The Decision of the Lord Ordinary

[3]        The decision of the Lord Ordinary predated Agyarko v Secretary of State for the Home Department [2017] 1 WLR 823.  Some of the main issues disputed before the Lord Ordinary by the petitioner were no longer disputed in the reclaiming motion.  There was no dispute before this court or the Lord Ordinary about the general principles which apply to cases in which the respondent considers and determines further representations under Rule 353 of the Immigration Rules.  The Lord Ordinary set out in paragraphs 2 and 3 of her opinion the general approach to be adopted by the court in Judicial Review of such a decision.  The Lord Ordinary also properly recognised that she required to consider the provisions of section 117B of the Nationality, Immigration & Asylum Act 2002 as amended (the 2002 Act) brought into force on 28 July 2014.  The Lord Ordinary did not accept the submissions on behalf of the petitioner and for the reasons given in her opinion refused the petition.


Submissions by Counsel for the Petitioner
[4]        Counsel adopted his detailed written note of argument and formally abandoned Ground (c) of his appeal grounds which criticised the approach of the Lord Ordinary to the interpretation of section 117B (4) and (5) of the 2002 Act.  He also accepted that the petitioner (for the purposes of this litigation) does not meet the substantive Immigration Rules which set out rules re qualification.  His claim must therefore be considered outwith the Immigration Rules.  He sought to draw assistance from Agyarko, in particular paragraphs 54 to 60 which deal with the balancing exercise to be carried out in cases, such as the present case, concerned with precarious family life where it is likely only to be in exceptional circumstances that the removal of the non‑national family member would constitute a violation of Article 8.  There is no test of exceptionality.  The approach which should be adopted by a court or tribunal in considering whether a refusal of leave to remain is compatible with Article 8 in the context of precarious family life is set out by Lord Reed JSC in paragraph 57:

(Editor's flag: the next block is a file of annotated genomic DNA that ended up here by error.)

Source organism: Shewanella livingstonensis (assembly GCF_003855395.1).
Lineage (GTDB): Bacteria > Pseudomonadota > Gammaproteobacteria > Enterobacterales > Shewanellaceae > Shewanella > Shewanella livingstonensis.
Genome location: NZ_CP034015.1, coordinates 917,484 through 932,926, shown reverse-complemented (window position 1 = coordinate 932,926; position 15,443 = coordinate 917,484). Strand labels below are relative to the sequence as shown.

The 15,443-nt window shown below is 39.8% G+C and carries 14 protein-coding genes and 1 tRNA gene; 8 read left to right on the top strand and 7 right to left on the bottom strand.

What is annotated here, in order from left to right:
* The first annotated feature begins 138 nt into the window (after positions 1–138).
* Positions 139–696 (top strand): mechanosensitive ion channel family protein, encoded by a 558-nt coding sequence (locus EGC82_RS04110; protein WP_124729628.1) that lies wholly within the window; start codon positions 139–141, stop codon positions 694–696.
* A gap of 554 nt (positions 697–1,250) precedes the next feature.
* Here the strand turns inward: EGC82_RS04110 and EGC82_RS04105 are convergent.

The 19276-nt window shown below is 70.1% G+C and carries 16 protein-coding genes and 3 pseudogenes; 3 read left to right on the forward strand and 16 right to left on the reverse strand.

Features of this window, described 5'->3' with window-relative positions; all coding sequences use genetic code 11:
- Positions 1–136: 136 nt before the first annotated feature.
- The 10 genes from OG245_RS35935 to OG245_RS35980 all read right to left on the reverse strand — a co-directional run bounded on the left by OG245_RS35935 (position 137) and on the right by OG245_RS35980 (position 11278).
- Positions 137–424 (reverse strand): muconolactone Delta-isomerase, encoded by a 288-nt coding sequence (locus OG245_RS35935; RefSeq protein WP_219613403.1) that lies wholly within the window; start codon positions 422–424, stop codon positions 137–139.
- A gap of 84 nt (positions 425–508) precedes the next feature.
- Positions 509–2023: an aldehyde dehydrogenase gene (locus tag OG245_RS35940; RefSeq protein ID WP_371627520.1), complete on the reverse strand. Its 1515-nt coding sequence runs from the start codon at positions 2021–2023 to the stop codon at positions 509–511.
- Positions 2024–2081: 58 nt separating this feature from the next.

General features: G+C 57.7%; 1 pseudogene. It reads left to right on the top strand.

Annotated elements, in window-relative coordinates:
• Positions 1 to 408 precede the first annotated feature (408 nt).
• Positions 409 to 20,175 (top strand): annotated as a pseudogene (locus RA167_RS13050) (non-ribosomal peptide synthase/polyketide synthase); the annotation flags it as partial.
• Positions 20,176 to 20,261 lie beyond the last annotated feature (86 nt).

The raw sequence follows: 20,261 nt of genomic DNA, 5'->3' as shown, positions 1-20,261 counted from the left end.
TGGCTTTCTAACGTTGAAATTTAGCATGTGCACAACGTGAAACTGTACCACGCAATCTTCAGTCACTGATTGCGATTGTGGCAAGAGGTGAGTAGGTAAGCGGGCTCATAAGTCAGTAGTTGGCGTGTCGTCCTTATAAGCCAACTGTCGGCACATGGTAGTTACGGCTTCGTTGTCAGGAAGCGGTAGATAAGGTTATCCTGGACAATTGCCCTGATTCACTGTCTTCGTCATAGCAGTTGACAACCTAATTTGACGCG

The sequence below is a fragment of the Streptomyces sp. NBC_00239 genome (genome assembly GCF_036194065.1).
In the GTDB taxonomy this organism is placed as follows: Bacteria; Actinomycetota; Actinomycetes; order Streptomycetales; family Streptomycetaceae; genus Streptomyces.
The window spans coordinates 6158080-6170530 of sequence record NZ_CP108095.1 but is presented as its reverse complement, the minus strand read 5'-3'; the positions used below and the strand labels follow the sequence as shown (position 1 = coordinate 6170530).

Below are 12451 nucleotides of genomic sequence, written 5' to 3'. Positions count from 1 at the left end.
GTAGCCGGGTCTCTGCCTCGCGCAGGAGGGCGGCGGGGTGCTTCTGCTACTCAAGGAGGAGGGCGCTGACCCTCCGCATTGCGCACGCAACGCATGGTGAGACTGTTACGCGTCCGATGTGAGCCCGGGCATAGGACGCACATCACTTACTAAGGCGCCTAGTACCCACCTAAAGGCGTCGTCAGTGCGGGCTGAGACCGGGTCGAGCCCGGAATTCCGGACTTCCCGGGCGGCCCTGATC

“… Ultimately, it has to decide whether the refusal is proportionate in the particular case before it, balancing the strength of the public interest and the removal of the person in question against the impact on private and family life.  In doing so, it should give appropriate weight to the Secretary of State’s policy, expressed in the Rules and the Instructions, that the public interest in immigration control can be outweighed, when considering an application for leave to remain brought by a person in the UK in breach of immigration laws, only where there are ‘insurmountable obstacles’ or ‘exceptional circumstances’ as defined.  It must also consider all factors relevant to the specific case in question including, where relevant, the matters discussed in paras 51-52 above.  The critical issue will generally be whether, giving due weight to the strength of the public interest in the removal of the person in the case before it, the article 8 claim is sufficiently strong to outweigh it.  In general, in cases concerned with precarious family life, a very strong or compelling claim is required to outweigh the public interest in immigration control”.